“They were going to look at war, the red animal -war, the blood-swollen god (Chapter 12, Page 85)”
"He had rid himself of the red sickness of battle (Chapter 13, Page 93)
Jim Conklin's (The Tall One) death.
Jim Conklin was injured on his side where Jesus was stabbed with a spear.
"....a devotee of a mad religion (Chapter 9, Page 70)"
"The youth and the tattered soldier followed, sneaking as if whipped.... (Chapter 9, Page 70)"
"They began to have thoughts of a solemn ceremony (Chapter 9, Page 70)"
"The red sun pasted in the sky like a wafer (Chapter 9, Page 70)"
Crane also uses many examples of colloquial language throughout the novel.
Marriam Webster defines colloquial language as "natural language which, among other properties, uses colloquialism.
The soldiers often have dialog using this type of style. Crane uses colloquial language to give the reader more of a common and realistic feel throughout the novel.
Purposeful Use of Improper Grammar
Stephen Crane purposefully uses improper grammar throughout his writing.
This unique grammatical style gives the text a very individualistic feel and style.
"Red Badge of Courage" (title)
"Oh, say, this is too much of a good thing" (Crane, 41)
"At times he regarded the wounded soldiers in an envious way. He conceived persons with torn bodies to be peculiarly happy. He wished that he, too, had a wound, a red badge of courage" (Crane, 57)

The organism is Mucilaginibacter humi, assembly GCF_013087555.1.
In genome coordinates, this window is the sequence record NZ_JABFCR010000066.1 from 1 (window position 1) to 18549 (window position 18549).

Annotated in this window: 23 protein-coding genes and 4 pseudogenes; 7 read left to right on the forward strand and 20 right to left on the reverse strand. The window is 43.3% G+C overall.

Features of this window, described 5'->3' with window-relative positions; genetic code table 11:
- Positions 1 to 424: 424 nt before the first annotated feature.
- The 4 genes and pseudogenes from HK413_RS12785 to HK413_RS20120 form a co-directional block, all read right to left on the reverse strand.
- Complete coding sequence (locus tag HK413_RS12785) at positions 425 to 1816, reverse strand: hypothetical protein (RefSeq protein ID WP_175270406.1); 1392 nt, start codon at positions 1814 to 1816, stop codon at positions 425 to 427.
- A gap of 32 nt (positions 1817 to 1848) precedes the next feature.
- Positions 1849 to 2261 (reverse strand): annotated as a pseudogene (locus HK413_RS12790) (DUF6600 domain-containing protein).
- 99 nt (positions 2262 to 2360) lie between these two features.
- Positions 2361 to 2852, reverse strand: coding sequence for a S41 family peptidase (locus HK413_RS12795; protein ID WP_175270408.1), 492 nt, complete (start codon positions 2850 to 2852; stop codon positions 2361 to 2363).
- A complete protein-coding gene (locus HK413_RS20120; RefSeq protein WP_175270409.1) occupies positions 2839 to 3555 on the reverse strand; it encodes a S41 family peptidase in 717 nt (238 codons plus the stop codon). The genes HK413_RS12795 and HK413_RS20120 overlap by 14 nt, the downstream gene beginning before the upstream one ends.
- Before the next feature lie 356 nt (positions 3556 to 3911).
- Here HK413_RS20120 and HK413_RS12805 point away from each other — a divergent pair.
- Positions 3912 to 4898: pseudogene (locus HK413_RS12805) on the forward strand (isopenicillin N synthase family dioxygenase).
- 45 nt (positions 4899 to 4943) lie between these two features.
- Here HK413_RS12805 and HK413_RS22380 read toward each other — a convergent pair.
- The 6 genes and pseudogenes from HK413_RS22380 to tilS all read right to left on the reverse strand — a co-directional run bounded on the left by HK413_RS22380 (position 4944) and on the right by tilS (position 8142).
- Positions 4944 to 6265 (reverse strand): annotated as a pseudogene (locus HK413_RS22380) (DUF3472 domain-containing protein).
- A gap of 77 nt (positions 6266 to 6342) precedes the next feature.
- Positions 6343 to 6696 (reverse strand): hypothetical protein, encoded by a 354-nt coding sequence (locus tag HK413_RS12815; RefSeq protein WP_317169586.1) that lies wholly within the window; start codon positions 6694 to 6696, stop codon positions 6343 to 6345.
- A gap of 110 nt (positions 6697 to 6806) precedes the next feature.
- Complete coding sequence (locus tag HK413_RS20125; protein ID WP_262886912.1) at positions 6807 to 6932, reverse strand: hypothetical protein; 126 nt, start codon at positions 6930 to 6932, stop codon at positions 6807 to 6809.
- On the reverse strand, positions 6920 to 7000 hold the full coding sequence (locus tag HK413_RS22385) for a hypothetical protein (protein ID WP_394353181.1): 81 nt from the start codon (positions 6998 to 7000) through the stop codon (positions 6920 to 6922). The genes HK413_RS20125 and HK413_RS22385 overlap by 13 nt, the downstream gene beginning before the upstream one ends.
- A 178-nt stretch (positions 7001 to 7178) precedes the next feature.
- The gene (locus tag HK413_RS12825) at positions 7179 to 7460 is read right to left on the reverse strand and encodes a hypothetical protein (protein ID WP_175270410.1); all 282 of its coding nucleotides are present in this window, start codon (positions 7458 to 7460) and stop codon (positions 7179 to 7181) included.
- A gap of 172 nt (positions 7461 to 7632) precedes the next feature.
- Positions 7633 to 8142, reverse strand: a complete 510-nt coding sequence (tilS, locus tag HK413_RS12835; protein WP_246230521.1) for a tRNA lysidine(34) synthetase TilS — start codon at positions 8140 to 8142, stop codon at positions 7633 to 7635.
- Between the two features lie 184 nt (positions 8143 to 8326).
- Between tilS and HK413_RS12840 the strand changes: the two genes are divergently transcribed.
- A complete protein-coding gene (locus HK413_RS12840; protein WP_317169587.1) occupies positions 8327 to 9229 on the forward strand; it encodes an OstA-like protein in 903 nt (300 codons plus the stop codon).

"He must look to the grave for comprehension" (Crane, 28)
“Doubts and he were struggling”
Example Number 1
(Chapter 11, Paragraph 15, Page 120)
Example Number 2
“A coldness swept over his back, and it is true that his trousers felt to him that they were no fit for his legs at all."
(Chapter 3, Paragraph 27, Page 43)
Purpose and Effect on Style
Other writers tend to use proper grammar and elegant sentence structure to give the reader an educated mood.
Crane takes a different approach by skillfully using improper grammar and syntax.
This allows for the reader to understand the writing better and to see the realistic aspects of war from the viewpoint of the soldiers.
Crane skillfully uses colloquial language and epithets to allow the readers to understand the realism of war from the soldiers point of view but still distancing them from the soldiers and other characters in the novel.
Crane's use of improper grammar gives a very realistic feeling and mood to the reader and shows the opinions and viewpoints of the soldiers fighting the actual battles and physical conflicts throughout the book.
All of these elements of diction and syntax plays an important role in Stephen Crane's unique, individualistic, and realistic style of writing.
During the Civil War, the main character, Henry Fleming, is worried that if he ever sees combat he will not have the courage to stay and fight.
At last his unit is attacked by enemy confederate soldiers. Henry has no opportunity to run and is forced to stay and fight. However, when the enemy attacks again, Fleming flees.
After the battle is over, he joins a group of injured soldier and is envious of their courage and wounds from battle.
When Henry is reunited with his unit, he viciously fights the enemy with courage.
Henry carries the union flag into more battle and after victory he reflects on his cowardliness but realizes that he has overcome his "red sickness" and has become a man.